Wednesday 24 November 2009
(There were two evidence sessions today, scheduled for 10:00 – 13:00 and 14:00 – 17:00.)
Topic: UK policy towards Iraq in 2001
Simon Webb, Policy Director, Ministry of Defence, 2001- 2004
Sir Peter Ricketts, Political Director, Foreign Office, 2002/3
William Patey, Head of Middle East Department, Foreign Office, 1999-2002
Sir Michael Wood, Legal Adviser, Foreign Office, 1999-2006
This afternoon’s hearing, as it happened
15.40 Sir John Chilcot – Thanks to all. Tomorrow is about the broader aspects of WMD.
15.25 Wrapping up questions. Sir Roderick – where were we in policy options? Patey – Saddam was constrained in his ambitions. Policy was to tighten certain aspects but to loosen the rest. Webb – sanctions were limiting Saddam’s military potential. Sir Roderick – was Saddam being kept in a cage? Yes.
15.25 Patey states that it was difficult to separate facts from propaganda. There were no reliable reports about infant mortality etc. He says no-one had expected the sanctions regime to go on for so long.
15.15 William Patey discusses the manipulation of the system, and the issues of dual-use items. Smarter sanctions were meant to improve matters for the Iraqi people, but the US made this policy problematical.
15.10 The topic moves to sanctions.
15.05 Sir Roderick asks about alternatives to the NFZ’s, in terms of giving warnings to Saddam re persecution of his own people. The replies are that the NFZ’s were essentially defensive, whilst other action would have been seen as aggressive.
14.50 Simon Webb talks about long-distance radar being increasingly employed by Iraq in 2001, located outside the NFZs. Self-defence justifications were used, which went to the Attorney General for confirmation.
14.40 Sir Lawrence asks about Operation Desert Fox. Simon Webb answers about Iraqi air defences being degraded.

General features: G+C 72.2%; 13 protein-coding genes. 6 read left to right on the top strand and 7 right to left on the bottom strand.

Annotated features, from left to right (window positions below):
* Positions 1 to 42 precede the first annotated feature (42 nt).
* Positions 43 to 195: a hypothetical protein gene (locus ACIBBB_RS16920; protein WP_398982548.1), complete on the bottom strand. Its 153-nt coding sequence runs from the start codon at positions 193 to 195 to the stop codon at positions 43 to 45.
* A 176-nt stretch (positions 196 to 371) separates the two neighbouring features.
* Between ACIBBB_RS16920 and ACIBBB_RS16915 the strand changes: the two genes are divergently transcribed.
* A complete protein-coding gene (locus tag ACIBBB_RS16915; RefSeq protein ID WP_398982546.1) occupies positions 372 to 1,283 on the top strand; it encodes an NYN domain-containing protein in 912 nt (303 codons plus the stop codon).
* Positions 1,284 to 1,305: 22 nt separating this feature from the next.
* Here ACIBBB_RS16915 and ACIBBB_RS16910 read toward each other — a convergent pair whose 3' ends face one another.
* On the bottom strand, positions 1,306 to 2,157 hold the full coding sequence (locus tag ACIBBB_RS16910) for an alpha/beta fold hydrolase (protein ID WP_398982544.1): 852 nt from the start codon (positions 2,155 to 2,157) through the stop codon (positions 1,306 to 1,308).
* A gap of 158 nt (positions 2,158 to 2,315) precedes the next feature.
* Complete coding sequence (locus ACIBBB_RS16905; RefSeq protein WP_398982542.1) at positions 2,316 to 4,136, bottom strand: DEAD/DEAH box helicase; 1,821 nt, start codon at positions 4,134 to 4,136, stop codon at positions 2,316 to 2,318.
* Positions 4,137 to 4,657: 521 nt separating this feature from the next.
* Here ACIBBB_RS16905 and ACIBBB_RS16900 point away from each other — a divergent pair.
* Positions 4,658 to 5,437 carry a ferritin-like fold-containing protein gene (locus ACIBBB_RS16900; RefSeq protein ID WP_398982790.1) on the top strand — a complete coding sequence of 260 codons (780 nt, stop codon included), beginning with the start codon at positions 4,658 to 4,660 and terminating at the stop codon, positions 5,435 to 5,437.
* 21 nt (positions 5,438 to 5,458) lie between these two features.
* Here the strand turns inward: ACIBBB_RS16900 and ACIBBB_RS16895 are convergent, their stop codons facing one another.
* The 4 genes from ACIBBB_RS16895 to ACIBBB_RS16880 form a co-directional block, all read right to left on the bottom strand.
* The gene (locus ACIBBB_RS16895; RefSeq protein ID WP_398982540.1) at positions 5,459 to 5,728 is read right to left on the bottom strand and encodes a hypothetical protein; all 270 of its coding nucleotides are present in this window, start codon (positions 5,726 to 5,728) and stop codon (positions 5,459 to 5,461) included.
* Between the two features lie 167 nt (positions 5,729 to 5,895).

14.35 Back to Sir Michael – he is asked about the continuing legality of the NFZs in the later period and states that the Attorney General has had to be consulted in order for legal advise to be presented to the committee. The advice was that the legality remained despite the lessened humanitarian need.
14.25 Sir Roderick asks about the continuing purposes of the NFZs in 2000/1. William Patey replies that the two zones were dependent on Saudi Arabia and Kuwait for logistic support, and that the two zones were not separable in practical terms.
14.12 Sir Michael Wood is giving evidence on the legality of the no-fly zones. The initial justification was humanitarian, R.688 was invoked but this resolution was not used to formally legalise the effort.
14.02 It seems this afternoon’s session is mainly going to be about the no-fly zones.
By Tony Simpson
Submitted on 2009/11/24 at 3:25pm
Has Patey not heard of Hans von Sponeck or Dennis Halliday, UN officials in Iraq who resigned their positions because of the impact of sanctions on the Iraqi population?
By Tony Simpson
Submitted on 2009/11/24 at 3:35pm
Guardian 3 January 2001
A former senior UN official (Hans von Sponeck) writes an open letter to Britain’s minister with responsibility for Iraq, Peter Hain, a leading voice in defence of a policy now widely seen as ineffective and immoral.
Hain: “With this large amount of revenue available, one cannot help but ask why we still see pictures of malnourished and sick children?”
von Sponeck: “My first reaction to this tendentious statement is to ask whether your officials ever show you UN documents? Unicef has repeatedly pointed out that this reality is only going to change when the sanctions regime is once again replaced by a normally functioning economy. Let me add that more often than not, it is the blocking of contracts by the US/UK which has created immense problems in implementing the oil-for-food programme. The present volume of blocked items amounts to $2.3bn the highest ever.
Hain: “It is an outrage that the Iraqi government wilfully denies food and medicine…”.